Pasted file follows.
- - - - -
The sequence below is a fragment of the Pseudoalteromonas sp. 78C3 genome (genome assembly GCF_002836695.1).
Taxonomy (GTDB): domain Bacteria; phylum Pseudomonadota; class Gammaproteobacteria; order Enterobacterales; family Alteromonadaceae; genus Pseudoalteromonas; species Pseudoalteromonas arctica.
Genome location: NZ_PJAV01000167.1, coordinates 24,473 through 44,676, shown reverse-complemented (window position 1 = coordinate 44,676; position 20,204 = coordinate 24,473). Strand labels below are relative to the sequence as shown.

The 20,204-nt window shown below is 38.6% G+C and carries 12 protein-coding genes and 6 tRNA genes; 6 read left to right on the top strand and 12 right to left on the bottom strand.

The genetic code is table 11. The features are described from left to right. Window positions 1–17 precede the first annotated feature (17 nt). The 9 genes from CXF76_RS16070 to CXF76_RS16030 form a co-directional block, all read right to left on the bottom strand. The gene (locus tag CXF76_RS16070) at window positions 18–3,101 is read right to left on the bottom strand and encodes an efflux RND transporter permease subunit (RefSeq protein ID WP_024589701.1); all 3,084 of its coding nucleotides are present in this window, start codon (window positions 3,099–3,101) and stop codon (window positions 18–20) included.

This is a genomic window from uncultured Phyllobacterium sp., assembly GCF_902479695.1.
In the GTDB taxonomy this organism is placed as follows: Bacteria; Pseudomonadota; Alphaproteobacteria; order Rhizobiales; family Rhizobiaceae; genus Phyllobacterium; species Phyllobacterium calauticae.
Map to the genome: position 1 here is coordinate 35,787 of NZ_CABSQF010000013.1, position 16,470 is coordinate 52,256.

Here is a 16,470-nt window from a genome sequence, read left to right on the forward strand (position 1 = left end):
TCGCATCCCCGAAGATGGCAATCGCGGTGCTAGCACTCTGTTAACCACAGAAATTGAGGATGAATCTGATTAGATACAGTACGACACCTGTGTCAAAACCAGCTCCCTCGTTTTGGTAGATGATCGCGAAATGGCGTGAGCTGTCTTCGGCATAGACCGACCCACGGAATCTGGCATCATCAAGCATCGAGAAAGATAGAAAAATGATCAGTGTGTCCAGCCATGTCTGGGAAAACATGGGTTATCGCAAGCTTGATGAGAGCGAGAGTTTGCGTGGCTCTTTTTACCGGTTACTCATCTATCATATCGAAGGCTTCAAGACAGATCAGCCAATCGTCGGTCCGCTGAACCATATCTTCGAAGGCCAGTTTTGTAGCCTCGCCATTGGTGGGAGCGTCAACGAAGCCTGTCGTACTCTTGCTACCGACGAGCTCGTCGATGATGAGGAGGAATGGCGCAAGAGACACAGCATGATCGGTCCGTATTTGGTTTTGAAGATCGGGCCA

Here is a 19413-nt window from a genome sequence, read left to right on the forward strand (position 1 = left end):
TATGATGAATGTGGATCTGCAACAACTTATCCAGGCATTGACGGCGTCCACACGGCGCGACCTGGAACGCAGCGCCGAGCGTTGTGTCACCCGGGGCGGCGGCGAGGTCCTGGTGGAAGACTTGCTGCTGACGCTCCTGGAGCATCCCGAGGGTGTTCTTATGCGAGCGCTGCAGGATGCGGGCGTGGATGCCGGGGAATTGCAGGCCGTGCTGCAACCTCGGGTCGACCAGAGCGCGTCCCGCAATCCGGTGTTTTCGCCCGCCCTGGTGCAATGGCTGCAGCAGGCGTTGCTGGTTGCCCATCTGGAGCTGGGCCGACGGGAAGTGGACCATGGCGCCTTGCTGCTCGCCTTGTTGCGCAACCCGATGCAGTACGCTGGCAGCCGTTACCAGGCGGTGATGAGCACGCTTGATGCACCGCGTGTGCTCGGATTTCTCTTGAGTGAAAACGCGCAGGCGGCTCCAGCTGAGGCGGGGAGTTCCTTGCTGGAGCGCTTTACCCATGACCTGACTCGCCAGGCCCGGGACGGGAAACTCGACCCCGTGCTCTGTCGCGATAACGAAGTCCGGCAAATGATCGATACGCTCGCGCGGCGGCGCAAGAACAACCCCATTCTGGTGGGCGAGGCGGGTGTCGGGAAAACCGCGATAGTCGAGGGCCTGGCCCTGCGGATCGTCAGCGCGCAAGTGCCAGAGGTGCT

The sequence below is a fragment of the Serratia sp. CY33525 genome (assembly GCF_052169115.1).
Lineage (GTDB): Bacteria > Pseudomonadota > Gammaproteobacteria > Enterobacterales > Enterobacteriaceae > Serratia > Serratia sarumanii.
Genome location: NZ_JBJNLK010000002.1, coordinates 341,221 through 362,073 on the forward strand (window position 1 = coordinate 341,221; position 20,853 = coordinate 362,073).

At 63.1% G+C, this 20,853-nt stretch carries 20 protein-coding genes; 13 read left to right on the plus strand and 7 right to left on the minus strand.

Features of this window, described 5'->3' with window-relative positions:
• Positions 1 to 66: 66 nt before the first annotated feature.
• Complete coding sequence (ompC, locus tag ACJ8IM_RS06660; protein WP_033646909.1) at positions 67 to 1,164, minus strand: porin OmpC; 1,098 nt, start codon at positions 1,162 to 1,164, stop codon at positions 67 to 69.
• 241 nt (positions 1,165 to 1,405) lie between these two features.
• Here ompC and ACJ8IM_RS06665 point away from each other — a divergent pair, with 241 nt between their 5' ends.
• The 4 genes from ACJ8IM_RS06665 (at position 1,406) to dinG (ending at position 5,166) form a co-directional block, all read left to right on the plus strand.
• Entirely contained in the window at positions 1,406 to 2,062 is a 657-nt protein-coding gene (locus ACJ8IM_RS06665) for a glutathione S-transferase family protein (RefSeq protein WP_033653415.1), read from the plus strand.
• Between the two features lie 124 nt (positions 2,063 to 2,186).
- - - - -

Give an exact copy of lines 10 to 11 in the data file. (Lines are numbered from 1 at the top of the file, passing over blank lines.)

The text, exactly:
TCGCATCCCCGAAGATGGCAATCGCGGTGCTAGCACTCTGTTAACCACAGAAATTGAGGATGAATCTGATTAGATACAGTACGACACCTGTGTCAAAACCAGCTCCCTCGTTTTGGTAGATGATCGCGAAATGGCGTGAGCTGTCTTCGGCATAGACCGACCCACGGAATCTGGCATCATCAAGCATCGAGAAAGATAGAAAAATGATCAGTGTGTCCAGCCATGTCTGGGAAAACATGGGTTATCGCAAGCTTGATGAGAGCGAGAGTTTGCGTGGCTCTTTTTACCGGTTACTCATCTATCATATCGAAGGCTTCAAGACAGATCAGCCAATCGTCGGTCCGCTGAACCATATCTTCGAAGGCCAGTTTTGTAGCCTCGCCATTGGTGGGAGCGTCAACGAAGCCTGTCGTACTCTTGCTACCGACGAGCTCGTCGATGATGAGGAGGAATGGCGCAAGAGACACAGCATGATCGGTCCGTATTTGGTTTTGAAGATCGGGCCA

Here is a 19413-nt window from a genome sequence, read left to right on the forward strand (position 1 = left end):